Rats are the world’s champion curriers of hatred, fear, and squealing disgust.
As rodent populations expand, urban legends run rampant. Mild American parents gift their kid a strange-looking pet dog that turns out to be an overgrown sewer rat. A student takes a midnight bathroom-break and a brown rodent takes a chunk out of his fleshy bottom.
It’s no wonder city-dwellers instantly shudder when they glimpse beady black eyes and lithe, wriggling bodies.
Getting To Know Thine Enemy
With a global population of up to five billion, rats are an unavoidable component of modern life, no matter how persistent our pest-control tactics.
The rodent breed most commonly found in cities and suburbs is the Norway rat. Compared to smaller rodents, Norway rats display more open aggression towards humans and other animals.
Rats are able to reproduce when they reach the age of 3 months. They give birth after only 20-odd days of pregnancy.
Despite the impressive birth rate, the population is kept in check by their limited lifespan. Rats live for only a year and a half at most, but most commonly reach their demise before the age of one.
Can’t We All Just Get Along?
Rats don’t just spread terror and disgust. They can chew through wires – presumably just for the hell of it – and start dangerous electrical fires. They transport parasites and transmit diseases. Rats contaminate supplies by gobbling up or urinating on accessible food supplies at will.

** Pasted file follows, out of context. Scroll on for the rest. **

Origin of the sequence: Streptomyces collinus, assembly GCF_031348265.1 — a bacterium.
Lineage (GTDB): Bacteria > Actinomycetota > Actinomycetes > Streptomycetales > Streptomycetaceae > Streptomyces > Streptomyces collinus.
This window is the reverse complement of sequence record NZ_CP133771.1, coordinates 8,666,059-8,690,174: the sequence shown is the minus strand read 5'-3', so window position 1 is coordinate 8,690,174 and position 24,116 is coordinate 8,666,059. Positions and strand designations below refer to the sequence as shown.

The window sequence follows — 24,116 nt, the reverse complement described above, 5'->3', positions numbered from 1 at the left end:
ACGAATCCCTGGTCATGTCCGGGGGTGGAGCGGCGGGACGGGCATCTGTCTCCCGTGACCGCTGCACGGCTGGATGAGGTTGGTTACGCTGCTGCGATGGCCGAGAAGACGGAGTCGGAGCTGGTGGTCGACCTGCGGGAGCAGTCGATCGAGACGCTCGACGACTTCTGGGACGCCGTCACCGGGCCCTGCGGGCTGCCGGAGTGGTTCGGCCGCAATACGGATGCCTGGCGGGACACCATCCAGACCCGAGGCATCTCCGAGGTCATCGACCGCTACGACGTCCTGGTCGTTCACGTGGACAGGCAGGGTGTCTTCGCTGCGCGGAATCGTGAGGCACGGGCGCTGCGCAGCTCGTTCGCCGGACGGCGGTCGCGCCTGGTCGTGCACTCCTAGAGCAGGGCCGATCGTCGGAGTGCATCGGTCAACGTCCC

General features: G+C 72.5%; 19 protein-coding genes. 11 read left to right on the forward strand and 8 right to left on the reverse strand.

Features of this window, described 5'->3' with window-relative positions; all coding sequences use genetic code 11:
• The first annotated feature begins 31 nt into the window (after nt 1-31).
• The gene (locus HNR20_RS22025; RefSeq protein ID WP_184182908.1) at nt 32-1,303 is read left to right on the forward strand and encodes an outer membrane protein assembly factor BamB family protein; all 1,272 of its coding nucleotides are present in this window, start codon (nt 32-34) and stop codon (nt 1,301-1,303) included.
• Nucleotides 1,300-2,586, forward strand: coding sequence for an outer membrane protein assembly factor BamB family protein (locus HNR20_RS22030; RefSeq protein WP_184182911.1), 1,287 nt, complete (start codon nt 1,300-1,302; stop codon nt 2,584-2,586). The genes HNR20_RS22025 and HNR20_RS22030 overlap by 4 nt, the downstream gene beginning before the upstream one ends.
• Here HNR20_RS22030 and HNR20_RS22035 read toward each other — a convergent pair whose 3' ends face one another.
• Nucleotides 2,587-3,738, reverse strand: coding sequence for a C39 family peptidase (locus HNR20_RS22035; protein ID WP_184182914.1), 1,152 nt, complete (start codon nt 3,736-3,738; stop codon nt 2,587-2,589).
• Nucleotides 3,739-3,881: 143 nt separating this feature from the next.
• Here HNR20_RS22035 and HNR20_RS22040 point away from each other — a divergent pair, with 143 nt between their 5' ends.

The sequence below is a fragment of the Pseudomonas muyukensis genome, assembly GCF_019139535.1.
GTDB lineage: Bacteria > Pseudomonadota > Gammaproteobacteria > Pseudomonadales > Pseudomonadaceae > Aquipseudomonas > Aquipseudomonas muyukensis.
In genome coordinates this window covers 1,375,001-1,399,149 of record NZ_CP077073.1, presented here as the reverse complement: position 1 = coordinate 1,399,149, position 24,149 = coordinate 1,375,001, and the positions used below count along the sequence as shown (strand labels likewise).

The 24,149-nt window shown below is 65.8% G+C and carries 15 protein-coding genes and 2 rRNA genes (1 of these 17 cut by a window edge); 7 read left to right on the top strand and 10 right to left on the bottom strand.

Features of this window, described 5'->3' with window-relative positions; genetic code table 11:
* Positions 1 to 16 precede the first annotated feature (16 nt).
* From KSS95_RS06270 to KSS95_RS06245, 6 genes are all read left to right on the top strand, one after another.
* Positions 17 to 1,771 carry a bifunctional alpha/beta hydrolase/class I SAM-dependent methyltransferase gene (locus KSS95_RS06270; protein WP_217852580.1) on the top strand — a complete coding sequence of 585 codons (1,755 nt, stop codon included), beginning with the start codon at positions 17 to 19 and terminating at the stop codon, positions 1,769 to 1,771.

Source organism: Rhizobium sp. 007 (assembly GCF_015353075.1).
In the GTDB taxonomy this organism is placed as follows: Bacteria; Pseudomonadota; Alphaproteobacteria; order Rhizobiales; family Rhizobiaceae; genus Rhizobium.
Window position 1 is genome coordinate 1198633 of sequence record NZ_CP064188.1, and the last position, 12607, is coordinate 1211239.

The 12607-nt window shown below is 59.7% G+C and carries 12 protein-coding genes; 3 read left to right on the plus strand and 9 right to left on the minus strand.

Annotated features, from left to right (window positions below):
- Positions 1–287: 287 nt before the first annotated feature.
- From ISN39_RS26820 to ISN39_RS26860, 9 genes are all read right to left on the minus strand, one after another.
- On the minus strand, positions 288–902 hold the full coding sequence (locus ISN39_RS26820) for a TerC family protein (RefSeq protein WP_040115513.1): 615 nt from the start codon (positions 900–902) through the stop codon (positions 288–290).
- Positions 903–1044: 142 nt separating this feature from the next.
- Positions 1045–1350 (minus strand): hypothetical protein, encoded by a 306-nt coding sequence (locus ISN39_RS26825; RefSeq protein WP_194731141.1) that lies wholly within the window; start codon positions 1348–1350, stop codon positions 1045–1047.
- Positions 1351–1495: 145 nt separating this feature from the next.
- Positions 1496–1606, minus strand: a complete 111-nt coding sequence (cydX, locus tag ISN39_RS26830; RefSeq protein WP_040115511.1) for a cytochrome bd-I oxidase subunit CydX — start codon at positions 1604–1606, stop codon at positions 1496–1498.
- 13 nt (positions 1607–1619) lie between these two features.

Rat attacks aren’t just the fodder of urban legends. Rodents have been known to fatally attack household pets, small children, and fully-grown adults.
NYC: Rat Paradise
Cities are ideal nesting grounds for Norway rats.
Garbage and poor hygiene enable rats to feast, multiply, and thrive. Improperly stored food, including city garbage, attracts hordes of the nimble scavengers.
To find shelter, rats readily squeeze through pipes, sewage drains and small structural gaps. Decaying city infrastructures literally open the door to rodent infestation.
Rat skills are well-honed for challenging city environments. They easily adapt to urban noise, developing an impressive tolerance for harsh repetitive sounds. Rats can collapse their frames and squeeze their bodies through openings less than an inch across.
You read that correctly – a twelve-inch fully-grown adult rat can force its way through a hole the size of a large button.
Sharp, fortified rodent teeth can chew through cinder and glass.
Rats have strong palettes and impressive memories. If they identify a poisonous substance, they’ll avoid it for the rest of their lives. In 2011, NY Magazine interviewed a rat exterminator, who claimed rats are ‘wise’ and ‘cynical’ and easily ponder their way out of lethal baits and rat traps.
The exterminator’s attitude towards his sworn enemies bordered on wonder, or even reverence. ‘I believe some of them can read,’ he said.
We clearly haven’t even begun to comprehend the smarts and skillset of these conniving, ephemeral pests. Despite our best efforts, rats are poised to remain our hated, feared, and ultimately inescapable global cohabiters.
Maybe the next time you glimpse a long, thick hairless tail, hold up a hand-lettered sign: ‘If you can read this, leave us alone.’